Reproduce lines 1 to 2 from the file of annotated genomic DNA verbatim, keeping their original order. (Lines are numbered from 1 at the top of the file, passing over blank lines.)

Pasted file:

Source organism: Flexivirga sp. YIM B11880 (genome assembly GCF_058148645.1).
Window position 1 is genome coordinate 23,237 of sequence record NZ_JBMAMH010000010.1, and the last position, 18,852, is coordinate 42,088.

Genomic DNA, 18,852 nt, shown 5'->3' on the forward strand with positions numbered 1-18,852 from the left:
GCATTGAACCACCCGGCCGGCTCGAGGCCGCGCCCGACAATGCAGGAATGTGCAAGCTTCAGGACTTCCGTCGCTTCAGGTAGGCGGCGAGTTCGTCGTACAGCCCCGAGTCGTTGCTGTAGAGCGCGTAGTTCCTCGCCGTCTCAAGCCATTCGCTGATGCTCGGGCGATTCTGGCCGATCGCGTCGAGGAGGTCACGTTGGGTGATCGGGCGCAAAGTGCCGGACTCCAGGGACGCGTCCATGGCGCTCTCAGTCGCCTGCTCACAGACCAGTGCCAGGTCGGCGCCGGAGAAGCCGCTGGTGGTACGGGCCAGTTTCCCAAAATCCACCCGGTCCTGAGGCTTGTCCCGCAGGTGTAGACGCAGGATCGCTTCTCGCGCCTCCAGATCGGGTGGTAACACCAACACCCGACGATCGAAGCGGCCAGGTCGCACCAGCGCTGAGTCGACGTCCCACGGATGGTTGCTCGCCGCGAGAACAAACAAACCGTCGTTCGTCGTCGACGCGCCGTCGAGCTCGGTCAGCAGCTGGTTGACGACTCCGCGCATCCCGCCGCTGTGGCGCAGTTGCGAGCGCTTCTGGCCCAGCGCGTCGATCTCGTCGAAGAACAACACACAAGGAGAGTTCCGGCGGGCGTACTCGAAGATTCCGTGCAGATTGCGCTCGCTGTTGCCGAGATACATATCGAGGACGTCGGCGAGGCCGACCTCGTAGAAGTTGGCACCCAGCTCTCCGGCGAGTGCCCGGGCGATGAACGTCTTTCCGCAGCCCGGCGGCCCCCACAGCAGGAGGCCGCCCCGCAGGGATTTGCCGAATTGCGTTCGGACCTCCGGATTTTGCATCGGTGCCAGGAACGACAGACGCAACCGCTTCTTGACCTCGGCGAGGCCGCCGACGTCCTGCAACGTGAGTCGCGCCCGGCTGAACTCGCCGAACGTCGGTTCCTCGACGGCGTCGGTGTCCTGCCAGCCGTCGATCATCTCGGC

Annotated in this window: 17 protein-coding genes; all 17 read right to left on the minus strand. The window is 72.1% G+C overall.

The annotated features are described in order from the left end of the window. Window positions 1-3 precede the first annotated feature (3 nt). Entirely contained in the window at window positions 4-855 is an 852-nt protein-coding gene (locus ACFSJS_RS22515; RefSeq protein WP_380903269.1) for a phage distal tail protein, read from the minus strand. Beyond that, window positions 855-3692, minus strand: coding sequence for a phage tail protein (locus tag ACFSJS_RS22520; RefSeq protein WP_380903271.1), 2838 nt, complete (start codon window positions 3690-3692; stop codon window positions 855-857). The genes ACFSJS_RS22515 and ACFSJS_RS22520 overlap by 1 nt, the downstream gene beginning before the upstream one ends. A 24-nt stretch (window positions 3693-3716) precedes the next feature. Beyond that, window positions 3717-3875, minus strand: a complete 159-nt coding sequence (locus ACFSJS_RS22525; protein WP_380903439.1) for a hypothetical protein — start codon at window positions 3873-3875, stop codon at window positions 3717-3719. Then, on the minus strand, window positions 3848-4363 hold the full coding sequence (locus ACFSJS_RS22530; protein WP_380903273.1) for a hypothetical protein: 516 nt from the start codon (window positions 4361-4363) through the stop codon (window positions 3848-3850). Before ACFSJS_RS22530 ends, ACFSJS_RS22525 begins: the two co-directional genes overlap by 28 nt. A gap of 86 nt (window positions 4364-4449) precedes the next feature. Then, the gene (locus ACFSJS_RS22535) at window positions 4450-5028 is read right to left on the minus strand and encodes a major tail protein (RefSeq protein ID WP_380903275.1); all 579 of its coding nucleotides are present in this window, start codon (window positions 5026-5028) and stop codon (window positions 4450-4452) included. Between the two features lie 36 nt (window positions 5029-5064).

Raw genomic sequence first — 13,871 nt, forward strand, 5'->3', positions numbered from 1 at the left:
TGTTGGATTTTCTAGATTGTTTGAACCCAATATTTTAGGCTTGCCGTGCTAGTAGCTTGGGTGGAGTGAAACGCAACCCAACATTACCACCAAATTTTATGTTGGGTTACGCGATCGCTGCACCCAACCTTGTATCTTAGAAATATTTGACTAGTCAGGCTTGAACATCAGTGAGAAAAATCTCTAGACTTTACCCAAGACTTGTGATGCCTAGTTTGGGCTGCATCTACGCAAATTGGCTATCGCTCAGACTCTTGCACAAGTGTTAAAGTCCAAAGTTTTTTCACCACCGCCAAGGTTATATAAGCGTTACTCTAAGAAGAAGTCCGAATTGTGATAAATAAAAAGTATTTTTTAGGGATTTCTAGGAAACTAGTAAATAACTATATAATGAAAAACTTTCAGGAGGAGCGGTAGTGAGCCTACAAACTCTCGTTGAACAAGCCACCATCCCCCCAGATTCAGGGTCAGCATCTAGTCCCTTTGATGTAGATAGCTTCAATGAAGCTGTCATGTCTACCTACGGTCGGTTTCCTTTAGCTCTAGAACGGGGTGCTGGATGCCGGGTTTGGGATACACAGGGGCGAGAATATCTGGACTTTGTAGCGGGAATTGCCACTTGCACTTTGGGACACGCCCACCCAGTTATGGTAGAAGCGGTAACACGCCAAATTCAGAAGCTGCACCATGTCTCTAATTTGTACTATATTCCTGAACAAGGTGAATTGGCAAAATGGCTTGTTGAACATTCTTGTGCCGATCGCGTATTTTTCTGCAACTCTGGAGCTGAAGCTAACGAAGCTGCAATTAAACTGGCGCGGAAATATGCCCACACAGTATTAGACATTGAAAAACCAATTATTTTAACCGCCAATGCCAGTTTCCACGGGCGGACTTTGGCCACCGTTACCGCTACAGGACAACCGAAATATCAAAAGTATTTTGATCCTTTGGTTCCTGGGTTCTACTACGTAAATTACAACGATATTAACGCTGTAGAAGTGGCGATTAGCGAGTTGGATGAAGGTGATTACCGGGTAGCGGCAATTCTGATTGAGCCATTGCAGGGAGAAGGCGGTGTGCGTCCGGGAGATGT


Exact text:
Source organism: Flexivirga sp. YIM B11880 (genome assembly GCF_058148645.1).
Window position 1 is genome coordinate 23,237 of sequence record NZ_JBMAMH010000010.1, and the last position, 18,852, is coordinate 42,088.